The next few articles will address the charge of indoctrination that has been made against Islamic education. They will attempt to investigate and explore what indoctrination really is and why (and how) Islamic education is perceived by some to be equated with this concept.
Previously we looked at the concept of ‘liberalism’ and how most things were re-written during the Reformation period. It could be said that at that time, Europe was fighting an internal war against the Church in order to free itself and acquire the freedom to legislate according to what man perceived as best for himself. This struggle would have been present in most aspects including the realms of education. It would have made sense to oppose the way in which the Church understood education and adopted an alternative methodology. It could also be argued that it would have been suitable to attach a negative label and stigma to what the Church taught. Using this understanding, indoctrination as we perceive it in the contemporary context equates to something unpleasant, derogatory, unjust and backwards.
Many objections are raised against faith-based education especially within the context of Islamic education whether in Islamic schools or the traditional madrassa. A central objection is that these religious institutes do not provide education but rather indoctrinate. The charge of indoctrination is very serious because it is considered the very antithesis of what education is intrinsically about. It implies that Islamic education violates the principles of respect for individuals’ autonomy, freedom and rationality, and carries with it a pejorative and immoral connotation. These allegations make it incumbent upon religious educators to respond and attempt to invalidate these accusations.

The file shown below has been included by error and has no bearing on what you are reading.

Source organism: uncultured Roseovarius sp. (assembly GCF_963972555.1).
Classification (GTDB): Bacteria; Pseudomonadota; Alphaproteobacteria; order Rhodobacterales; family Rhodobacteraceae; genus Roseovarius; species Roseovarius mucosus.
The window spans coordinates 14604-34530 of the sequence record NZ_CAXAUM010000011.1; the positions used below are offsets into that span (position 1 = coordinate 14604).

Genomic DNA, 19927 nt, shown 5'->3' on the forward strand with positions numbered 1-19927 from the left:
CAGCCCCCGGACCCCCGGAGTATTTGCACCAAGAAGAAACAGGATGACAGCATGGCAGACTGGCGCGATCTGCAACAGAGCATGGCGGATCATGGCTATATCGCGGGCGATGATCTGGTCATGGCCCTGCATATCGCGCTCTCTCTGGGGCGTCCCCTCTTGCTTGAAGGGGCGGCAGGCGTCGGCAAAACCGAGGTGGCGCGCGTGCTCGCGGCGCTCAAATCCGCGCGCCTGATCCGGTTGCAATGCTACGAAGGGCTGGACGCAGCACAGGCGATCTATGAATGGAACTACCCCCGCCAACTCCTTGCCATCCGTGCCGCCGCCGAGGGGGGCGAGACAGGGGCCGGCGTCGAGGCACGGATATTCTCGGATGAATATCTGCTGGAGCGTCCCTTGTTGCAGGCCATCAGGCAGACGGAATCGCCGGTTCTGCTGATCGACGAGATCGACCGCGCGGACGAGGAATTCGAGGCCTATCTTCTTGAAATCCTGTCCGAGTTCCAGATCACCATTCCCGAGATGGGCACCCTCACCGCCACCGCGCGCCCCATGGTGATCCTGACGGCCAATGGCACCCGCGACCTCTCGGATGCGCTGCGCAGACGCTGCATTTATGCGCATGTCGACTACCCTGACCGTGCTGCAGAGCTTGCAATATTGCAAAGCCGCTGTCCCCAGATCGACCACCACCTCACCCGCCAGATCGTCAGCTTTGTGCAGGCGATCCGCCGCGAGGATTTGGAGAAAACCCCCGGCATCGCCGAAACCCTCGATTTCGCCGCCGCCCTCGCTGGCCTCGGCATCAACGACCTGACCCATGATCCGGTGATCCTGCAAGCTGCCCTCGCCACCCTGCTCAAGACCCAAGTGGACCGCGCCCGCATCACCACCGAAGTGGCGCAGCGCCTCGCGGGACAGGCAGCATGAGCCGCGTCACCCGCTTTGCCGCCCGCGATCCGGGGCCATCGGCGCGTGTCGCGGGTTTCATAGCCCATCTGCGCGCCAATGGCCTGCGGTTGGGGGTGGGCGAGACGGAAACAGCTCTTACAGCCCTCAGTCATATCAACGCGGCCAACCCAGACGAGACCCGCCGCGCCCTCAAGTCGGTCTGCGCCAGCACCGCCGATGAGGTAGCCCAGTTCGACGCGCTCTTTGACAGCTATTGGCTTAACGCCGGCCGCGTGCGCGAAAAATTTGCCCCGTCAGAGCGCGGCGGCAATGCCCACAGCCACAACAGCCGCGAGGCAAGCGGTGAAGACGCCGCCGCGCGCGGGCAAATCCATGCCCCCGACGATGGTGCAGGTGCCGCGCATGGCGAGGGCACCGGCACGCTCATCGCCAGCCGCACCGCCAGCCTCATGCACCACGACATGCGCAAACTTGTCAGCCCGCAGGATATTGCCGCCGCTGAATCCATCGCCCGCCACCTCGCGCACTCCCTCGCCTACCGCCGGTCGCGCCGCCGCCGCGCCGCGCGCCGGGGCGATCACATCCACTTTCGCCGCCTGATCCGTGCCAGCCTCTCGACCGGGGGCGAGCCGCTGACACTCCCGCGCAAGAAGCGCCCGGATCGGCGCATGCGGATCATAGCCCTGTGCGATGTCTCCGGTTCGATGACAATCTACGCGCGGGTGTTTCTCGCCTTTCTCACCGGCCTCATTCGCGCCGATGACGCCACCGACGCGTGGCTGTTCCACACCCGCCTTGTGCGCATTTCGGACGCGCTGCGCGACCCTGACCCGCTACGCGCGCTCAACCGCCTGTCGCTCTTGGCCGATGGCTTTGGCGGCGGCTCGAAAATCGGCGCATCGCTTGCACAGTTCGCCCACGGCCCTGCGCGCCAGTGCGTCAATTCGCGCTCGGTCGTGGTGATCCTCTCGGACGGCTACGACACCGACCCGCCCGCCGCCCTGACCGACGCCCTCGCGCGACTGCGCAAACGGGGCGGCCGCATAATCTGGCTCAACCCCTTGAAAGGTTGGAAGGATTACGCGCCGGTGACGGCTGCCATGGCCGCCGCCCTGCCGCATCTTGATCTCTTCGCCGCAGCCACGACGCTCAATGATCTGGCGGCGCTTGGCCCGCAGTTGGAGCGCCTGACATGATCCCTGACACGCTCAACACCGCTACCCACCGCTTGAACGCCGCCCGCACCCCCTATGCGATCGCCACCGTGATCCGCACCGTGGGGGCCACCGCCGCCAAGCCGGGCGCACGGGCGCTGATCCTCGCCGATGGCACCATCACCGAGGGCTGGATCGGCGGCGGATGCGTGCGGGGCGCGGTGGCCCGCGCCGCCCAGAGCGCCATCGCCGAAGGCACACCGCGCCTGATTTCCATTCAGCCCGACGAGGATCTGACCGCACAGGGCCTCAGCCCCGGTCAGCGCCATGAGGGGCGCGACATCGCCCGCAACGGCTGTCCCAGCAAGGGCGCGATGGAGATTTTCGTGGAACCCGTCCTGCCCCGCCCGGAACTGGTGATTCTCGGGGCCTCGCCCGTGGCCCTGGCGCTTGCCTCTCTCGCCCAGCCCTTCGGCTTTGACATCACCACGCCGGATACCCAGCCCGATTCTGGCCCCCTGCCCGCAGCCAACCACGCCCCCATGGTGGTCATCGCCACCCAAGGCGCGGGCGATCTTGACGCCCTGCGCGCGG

Pring (2005) suggests that justification of faith schools teaching religious beliefs has been concentrated upon ‘parental rights, ethos or academic results.’ Therefore it has ‘neglected the more important but exceedingly difficult philosophical issues which need to be addressed’. One of the points Pring indicates is the need for an argument that will defend the ideal of autonomy compatible with religious tradition.
It can be said that ‘autonomy’ is synonymous with ‘education’ and therefore, an autonomous individual will be understood to be educated. It is important to discuss briefly what ‘autonomy’ is and what part it plays in the argument against indoctrination. Autonomy is a vast subject and we could easily plunge into lengthy philosophical discussions. However, it will be discussed only briefly providing enough information to allow the reader to understand the arguments.
The next few articles attempt to unravel what indoctrination is by first shedding some light on autonomy. I will attempt to explore the evolution of the term ‘indoctrination’ in order to put it into some sort of context as well as unpick the concept of indoctrination, attempting to establish what the components of this term are and how they affect certain types of knowledge, be it moral or religious as well as what criterion is employed to classify whether certain types of knowledge are indoctrinatory or educative. Towards the end of the series I will attempt to argue on behalf of Islamic education, defending it from this charge whilst presenting an alternative understanding of indoctrination.
Notes: This is the ninth article in the Islamic Education Series. Click here to read part eight.
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Gatchel, H. (1972). The Evolution of the Concept. In: I A Snook (Ed.), Concepts of Indoctrination: Philosophical essays. London: Routledge and Kegan Paul Ltd, 9-16.
Pring, R. (2005). Faith Schools: Can they be justified? In R. Gardner, J. Cairns, D. Lawton (Eds.), Faith Schools: Consensus or Conflict? Oxon: RoutledgeFalmer, 51-60.
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